Amazon Studios’ newest TV series, The Rings of Power, has been getting much attention. Like anything in the Internet Age, you either have to 100 percent hate or 100 percent love the show, as the Lords of Tweets and Outrage (Lord Kevin and Lady Karen, as I call them) will allow for nothing else. But here at the #HauntLife, we push back against the wishes of the mob of absolutes, and instead of being mad for the sake of being mad, we are going to take this show as it is presented.

I will preface this review by stating I am not an expert on the worlds created by J.R.R. Tolkein. In fact, if it wasn’t for the old cartoon and the films directed by Peter Jackson, I would know little to nothing about Middle-Earth, hobbits, Sauron or anything else in that fantasy realm. I have never picked up a single book in the series, opting for the stunning visuals that Hollywood is able to give. Maybe I miss out on some of the stories by not reading the original material, but to be honest with you, I don’t need to know everything in a fictional world to know if I like it or not.

I can take the Hollywood version as an interpretation, rather than a copy.

The Rings of Power takes place thousands of years before the story of The Hobbit. In the first episode, The Dark Lord Morgoth was slain, but his apprentice, Sauron, escaped. The elves, led by Finrod, searched far and wide, only for it to lead to Finrod’s death. His sister, Galadriel (Morfydd Clark), took up the search, becoming obsessed with finding the evil wizard. But her army grew weary of the search and convinced her to return to their home of Lindor.

However; the evil of Sauron is growing, threatening the kingdoms of man, dwarf and elf.

The story arc thus far in The Rings of Power seems to be a good prequel for the books and movies. We are introduced to Galadriel, one of the elves who was able to guide the Fellowship of the Ring to stopping Sauron in the later books. She comes off as more driven and battle-scarred than her later incarnation, so it is my assumption the series will show what turned her from a warrior, into a diplomat.

Knowing what she is going to become may make the character boring to some viewers, but to me, it feels like some much-needed backstory. I always wondered why they sought her out in the later movies, and Amazon Studios may be able to fill in the blanks for me.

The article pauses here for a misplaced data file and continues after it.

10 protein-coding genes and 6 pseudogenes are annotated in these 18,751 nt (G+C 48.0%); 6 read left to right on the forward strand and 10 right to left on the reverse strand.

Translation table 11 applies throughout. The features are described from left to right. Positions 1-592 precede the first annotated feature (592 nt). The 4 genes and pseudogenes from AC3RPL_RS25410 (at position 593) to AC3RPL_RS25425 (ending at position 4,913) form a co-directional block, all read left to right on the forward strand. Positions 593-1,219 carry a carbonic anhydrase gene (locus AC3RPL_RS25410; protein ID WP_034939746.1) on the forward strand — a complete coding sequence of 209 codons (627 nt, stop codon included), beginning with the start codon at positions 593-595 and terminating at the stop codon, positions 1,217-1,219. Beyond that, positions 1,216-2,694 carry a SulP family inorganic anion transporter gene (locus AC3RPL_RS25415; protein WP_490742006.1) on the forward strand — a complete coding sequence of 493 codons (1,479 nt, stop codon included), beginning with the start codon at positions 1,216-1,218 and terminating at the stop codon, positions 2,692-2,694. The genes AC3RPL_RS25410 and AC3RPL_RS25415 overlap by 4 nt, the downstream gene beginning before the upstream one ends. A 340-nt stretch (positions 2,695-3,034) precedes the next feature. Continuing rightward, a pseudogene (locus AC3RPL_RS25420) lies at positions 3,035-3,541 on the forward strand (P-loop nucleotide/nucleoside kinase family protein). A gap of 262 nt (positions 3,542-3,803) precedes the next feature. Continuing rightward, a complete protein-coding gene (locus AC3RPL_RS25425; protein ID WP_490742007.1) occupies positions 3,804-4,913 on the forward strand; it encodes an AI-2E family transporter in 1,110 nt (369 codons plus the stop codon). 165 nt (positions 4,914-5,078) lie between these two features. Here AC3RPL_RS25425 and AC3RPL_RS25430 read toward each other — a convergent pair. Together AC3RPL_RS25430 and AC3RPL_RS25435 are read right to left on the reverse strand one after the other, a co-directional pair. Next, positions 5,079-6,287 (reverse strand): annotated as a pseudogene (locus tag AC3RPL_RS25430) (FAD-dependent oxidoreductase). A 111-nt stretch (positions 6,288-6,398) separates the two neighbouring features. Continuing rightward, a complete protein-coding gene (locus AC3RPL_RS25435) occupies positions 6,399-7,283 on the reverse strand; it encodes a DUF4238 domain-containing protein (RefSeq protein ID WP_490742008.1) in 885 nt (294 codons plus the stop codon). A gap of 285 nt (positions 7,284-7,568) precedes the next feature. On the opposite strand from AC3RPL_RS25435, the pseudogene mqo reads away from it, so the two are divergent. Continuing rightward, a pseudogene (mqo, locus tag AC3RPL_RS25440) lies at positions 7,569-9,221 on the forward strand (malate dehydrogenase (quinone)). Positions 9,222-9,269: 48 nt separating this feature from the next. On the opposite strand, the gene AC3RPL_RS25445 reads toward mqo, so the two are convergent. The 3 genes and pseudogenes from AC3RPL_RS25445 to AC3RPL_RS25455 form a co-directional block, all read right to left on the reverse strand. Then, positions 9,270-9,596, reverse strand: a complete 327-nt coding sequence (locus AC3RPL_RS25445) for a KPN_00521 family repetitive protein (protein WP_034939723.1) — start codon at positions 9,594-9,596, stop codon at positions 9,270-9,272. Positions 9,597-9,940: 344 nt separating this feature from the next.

Visually, The Rings of Power is beyond compare. Typically, when you get a television show based on multi-million-dollar blockbusters, the effects and settings are a far cry off. But The Rings of Power was given a budget befitting its film counterparts. Each episode I have seen could be its own theater-quality film. The minds at Amazon Studios seemingly get it. They understand that you cannot have awe-inspiring sequels and cheap-looking prequels.

The feeling hits home when you look at other TV shows based on mega-hit movies. Take, for example, The Falcon and The Winter Soldier series from the MCU. While the two titular characters look spectacular on the big screen, the TV show felt drab and lacking. The effects were below expectation, and the story just felt like it was a throwaway, with no real payoff.

At least, with The Rings of Power, we know the payoff. We are now treated to the journey.

In my book, The Rings of Power gets five out of five stars. Take out the political machinations or online bickering and just watch the show. Take it as a retelling of the story. Fictional shows like this are meant to take viewers away from the world we live in daily. Just let the story of how Sauron came to be, how Galadriel became such a strong warrior for good, and how the world fell to pieces and needed the rings of power to survive envelope you.

Be a fan of fantasy. Give The Rings of Power a chance if you are on the fence. I promise, you will be pleasantly surprised.